Francis Biddle

Francis Biddle

Francis Beverley Biddle (May 9, 1886October 4, 1968) was an American lawyer and judge who was Attorney General of the United States during World War II and who served as the primary American judge during the postwar Nuremberg trials.

Biddle was one of four sons of Algernon Biddle, a law professor at the University of Pennsylvania. He was also a great-great-grandson of Edmund Randolph, [ [] ] and a half second cousin four times removed of James Madison. [ [] ] He was born in Paris, while his family was living abroad. He graduated from the Groton School, where he participated in boxing. He earned degrees from Harvard University in 1909 (A.B.) and a law degree in 1911. He first worked as a private secretary to Supreme Court Justice Oliver Wendell Holmes, Jr. He spent the next 27 years practicing law in Philadelphia. In 1912, he supported the presidential candidacy of former U.S. President Theodore Roosevelt's renegade Bull Moose Party.

In 1935, President Franklin D. Roosevelt nominated him to be chairman of the National Labor Relations Board, then four years later, became a judge on the United States Court of Appeals for the Third Circuit. He only served one year before leaving to become the United States Solicitor General. This also turned out to be a short-lived position when Roosevelt nominated him to the position of Attorney General of the United States in 1941.

Serving in this position throughout most of World War II, Biddle is perhaps best remembered as Attorney General for his actions in directing the Federal Bureau of Investigation arrest of "enemy aliens" on December 7, 1941 as the precursor to Executive Order 9066 which authorized the US Japanese internment camps of the second world war [See [ Chronology Of Internment Camps] from the University of Central Arkansas Arkansas Memory Project.] .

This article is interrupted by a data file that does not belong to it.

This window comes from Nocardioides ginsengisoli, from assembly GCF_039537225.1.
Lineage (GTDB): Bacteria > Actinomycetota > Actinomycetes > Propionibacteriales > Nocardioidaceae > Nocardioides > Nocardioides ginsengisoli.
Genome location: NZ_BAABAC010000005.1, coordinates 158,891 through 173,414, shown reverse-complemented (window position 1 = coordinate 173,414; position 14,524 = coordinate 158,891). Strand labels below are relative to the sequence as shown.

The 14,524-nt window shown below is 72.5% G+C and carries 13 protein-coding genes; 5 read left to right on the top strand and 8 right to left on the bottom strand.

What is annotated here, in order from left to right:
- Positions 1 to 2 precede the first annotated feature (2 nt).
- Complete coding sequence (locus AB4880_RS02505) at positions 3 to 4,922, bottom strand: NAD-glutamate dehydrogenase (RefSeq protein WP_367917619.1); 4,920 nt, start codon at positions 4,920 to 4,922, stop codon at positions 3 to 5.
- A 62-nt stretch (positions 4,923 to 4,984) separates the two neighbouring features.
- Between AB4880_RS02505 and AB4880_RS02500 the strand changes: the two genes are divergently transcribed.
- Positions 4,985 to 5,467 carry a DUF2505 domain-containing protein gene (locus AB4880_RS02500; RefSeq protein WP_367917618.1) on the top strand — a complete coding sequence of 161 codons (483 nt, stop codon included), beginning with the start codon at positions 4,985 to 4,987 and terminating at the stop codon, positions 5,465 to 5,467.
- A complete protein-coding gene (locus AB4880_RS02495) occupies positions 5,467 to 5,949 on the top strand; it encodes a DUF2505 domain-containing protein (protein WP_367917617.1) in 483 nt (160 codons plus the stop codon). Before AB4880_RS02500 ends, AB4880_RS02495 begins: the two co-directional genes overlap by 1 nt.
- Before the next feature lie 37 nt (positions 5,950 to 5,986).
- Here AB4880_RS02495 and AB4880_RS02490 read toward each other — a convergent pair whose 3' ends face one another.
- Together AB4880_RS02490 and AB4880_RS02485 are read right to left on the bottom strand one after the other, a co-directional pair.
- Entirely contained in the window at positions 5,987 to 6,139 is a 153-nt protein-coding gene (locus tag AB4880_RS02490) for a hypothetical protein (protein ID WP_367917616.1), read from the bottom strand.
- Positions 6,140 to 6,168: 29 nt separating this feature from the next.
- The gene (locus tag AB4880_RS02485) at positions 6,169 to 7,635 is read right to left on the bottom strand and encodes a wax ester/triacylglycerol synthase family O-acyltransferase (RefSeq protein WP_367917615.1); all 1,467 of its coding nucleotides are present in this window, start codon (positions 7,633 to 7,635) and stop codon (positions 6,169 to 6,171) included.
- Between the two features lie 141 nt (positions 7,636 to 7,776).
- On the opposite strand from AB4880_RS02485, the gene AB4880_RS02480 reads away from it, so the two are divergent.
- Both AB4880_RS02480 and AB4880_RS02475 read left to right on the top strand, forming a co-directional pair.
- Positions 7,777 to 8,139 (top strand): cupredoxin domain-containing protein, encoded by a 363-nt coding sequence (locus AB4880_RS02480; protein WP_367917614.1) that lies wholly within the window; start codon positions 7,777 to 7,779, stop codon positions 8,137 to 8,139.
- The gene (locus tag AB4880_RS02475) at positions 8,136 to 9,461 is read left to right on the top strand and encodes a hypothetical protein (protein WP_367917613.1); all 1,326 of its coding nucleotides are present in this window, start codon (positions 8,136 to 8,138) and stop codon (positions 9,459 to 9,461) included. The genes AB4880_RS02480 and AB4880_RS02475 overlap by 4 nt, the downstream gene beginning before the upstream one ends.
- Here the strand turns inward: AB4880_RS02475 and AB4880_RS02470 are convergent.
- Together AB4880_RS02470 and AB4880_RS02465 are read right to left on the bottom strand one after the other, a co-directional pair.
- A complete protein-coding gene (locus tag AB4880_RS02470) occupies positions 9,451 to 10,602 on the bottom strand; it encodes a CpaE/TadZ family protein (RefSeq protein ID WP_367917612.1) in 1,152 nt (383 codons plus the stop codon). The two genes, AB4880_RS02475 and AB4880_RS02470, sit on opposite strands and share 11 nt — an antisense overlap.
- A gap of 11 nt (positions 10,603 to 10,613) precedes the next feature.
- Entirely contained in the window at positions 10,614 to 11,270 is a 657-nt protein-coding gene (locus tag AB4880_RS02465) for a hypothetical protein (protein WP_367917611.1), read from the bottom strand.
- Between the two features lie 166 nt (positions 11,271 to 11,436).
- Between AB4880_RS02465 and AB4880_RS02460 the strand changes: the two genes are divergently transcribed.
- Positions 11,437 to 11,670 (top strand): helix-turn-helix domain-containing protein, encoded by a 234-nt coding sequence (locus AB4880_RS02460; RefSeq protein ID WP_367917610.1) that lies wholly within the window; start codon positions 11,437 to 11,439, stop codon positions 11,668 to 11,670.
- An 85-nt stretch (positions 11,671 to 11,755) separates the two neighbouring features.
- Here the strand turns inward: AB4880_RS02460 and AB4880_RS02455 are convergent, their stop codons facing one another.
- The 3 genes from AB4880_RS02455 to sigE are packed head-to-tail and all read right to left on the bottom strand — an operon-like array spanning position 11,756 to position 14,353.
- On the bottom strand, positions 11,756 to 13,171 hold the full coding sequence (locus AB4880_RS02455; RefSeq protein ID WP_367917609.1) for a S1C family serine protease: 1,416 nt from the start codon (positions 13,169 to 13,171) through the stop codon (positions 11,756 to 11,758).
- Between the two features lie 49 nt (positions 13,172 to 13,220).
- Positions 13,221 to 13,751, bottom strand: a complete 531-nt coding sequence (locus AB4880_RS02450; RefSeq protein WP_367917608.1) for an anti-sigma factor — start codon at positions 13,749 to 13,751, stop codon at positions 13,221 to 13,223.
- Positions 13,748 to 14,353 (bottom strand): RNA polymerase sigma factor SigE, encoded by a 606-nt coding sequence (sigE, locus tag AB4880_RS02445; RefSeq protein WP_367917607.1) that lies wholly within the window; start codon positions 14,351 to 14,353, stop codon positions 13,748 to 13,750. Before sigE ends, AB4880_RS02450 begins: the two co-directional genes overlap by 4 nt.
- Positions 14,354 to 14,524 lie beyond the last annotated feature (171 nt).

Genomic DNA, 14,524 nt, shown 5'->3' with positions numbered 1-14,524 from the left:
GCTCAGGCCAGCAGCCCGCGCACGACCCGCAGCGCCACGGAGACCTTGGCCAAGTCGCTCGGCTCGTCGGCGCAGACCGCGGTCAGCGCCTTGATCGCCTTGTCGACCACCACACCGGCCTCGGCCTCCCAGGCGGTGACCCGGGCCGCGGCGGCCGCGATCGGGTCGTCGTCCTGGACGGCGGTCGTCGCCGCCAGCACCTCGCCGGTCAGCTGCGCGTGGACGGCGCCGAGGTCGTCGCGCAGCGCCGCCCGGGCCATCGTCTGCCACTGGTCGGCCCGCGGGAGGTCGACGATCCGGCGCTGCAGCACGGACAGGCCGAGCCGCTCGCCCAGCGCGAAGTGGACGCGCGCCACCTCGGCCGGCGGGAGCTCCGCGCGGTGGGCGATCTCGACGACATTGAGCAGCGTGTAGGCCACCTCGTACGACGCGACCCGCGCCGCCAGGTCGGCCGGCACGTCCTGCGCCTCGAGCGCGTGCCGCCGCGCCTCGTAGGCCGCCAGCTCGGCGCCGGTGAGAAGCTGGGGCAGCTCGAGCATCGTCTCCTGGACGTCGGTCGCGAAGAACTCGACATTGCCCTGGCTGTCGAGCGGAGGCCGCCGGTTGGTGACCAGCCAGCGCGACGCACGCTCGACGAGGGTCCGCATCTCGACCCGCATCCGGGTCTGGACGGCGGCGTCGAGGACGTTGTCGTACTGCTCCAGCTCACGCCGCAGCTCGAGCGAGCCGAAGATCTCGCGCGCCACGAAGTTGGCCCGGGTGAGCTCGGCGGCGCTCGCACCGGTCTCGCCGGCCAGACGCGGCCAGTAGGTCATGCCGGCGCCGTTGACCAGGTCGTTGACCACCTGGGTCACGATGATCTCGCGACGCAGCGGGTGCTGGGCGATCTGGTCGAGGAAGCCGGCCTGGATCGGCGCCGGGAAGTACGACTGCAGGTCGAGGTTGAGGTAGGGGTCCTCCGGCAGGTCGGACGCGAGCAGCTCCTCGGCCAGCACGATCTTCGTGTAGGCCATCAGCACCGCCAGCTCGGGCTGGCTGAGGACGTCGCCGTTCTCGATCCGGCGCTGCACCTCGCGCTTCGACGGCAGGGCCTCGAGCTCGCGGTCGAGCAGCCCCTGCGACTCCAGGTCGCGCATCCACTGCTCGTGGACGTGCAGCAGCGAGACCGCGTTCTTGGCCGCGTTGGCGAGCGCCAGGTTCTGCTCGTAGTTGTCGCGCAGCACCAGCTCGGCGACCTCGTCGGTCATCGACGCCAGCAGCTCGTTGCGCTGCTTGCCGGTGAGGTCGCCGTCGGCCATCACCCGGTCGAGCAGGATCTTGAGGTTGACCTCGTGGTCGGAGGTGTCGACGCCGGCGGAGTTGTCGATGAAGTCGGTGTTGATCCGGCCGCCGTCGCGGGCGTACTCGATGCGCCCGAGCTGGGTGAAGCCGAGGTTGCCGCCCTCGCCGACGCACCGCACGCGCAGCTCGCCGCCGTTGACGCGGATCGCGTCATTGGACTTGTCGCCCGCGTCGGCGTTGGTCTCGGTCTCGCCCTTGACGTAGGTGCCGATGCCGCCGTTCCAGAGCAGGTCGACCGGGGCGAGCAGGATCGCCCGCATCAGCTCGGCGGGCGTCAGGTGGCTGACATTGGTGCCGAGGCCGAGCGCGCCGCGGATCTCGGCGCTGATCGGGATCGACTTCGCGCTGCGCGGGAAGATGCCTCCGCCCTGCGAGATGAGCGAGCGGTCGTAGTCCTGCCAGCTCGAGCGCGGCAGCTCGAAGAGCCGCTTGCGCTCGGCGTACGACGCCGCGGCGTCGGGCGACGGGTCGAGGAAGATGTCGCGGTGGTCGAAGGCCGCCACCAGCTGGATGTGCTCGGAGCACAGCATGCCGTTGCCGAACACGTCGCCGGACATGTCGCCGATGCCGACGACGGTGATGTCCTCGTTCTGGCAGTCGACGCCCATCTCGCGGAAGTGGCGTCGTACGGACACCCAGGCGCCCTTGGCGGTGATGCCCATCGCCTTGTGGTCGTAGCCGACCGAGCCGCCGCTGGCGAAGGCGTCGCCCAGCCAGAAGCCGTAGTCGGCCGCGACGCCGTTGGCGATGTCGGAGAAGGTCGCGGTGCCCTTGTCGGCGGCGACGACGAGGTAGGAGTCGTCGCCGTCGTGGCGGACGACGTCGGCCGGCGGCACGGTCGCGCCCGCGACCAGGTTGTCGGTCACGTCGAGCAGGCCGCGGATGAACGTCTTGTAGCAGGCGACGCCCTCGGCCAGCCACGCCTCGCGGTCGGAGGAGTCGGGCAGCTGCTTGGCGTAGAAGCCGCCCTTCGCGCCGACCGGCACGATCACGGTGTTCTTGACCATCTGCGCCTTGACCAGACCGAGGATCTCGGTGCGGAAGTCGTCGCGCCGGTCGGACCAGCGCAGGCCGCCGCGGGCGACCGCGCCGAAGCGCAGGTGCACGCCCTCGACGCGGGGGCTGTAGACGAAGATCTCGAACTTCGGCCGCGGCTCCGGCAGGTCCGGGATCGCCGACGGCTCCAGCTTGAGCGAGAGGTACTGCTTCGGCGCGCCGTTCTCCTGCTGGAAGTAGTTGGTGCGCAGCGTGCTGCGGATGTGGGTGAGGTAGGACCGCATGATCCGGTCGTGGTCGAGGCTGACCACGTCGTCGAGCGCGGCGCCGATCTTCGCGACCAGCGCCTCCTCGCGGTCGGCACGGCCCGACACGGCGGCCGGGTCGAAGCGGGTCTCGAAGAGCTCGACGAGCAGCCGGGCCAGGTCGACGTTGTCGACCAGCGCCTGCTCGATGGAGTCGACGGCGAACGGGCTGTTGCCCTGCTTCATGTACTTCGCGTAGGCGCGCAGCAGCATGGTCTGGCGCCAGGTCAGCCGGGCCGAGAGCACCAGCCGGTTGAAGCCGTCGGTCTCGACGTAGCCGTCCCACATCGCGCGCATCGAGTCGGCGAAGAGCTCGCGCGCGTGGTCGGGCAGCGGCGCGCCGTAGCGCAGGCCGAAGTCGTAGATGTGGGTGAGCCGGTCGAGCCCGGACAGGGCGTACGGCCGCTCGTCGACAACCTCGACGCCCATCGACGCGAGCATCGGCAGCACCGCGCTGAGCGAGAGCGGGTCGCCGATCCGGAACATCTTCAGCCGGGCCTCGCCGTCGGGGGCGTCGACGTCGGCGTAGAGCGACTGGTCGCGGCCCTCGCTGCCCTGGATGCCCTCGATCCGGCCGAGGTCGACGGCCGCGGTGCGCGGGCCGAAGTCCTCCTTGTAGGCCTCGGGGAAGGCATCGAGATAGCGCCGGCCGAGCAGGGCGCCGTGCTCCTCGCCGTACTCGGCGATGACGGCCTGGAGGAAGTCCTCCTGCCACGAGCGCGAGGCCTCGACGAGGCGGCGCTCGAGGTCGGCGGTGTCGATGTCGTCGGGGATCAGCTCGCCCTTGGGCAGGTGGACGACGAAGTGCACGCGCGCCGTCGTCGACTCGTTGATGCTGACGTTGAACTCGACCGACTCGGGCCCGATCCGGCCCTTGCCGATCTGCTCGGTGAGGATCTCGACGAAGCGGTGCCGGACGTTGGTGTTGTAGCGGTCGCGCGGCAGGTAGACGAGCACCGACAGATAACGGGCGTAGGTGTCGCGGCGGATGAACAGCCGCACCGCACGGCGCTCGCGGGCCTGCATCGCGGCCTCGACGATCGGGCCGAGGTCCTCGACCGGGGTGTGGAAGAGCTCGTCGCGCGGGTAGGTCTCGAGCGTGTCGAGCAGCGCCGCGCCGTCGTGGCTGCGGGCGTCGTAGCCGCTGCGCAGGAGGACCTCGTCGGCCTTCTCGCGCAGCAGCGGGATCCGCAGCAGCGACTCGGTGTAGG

When Roosevelt died, President Harry S. Truman asked for Biddle's resignation so Truman could replace him with Tom Clark, one of Truman's poker buddies. Biddle, who wore spats, relates in his memoirs that Truman was quite ill-at-ease. Once Truman got it out, Biddle put his arm around the President and said, "See, Harry, that wasn't so hard." Shortly after, Truman appointed Biddle as a judge at the International Military Tribunal at Nuremberg.

In 1947, he was nominated by Truman as the American representative on the United Nations Economic and Social Council. However, after the Republican Party refused to act on the nomination, Biddle asked Truman to withdraw his name.

In the early 1950s, he was named as chairman of the Americans for Democratic Action, then one decade later, wrote two volumes of memoirs: "A Casual Past" in 1961 and "In Brief Authority" the following year. His final position came as chairman of the Franklin D. Roosevelt Memorial Commission, which he resigned in 1965.

Biddle's writing skills had long been in evidence prior to the release of his memoirs. In 1927, he wrote a novel about Philadelphia society, "The Llanfear Pattern." In 1942, he took advantage of his close association with Oliver Wendell Holmes 30 years earlier with a biography of the jurist, "Mr. Justice Holmes," then wrote "Democratic Thinking and the War" two years later. His 1949 book, "The World's Best Hope" looked at the United States' role in the post-war era.

Biddle was married to the poet Katherine Garrison Chapin. He died of a heart attack in Wellfleet, Massachusetts, on October 4, 1968. He had two sons, Edmund Randolph Biddle and Garrison Chapin, and was the subject of the 2004 play "Trying" by Joanna McClelland Glass, who had served as Biddle's personal secretary from 1967 to 1968.


External links

* [ Biography with the picture]


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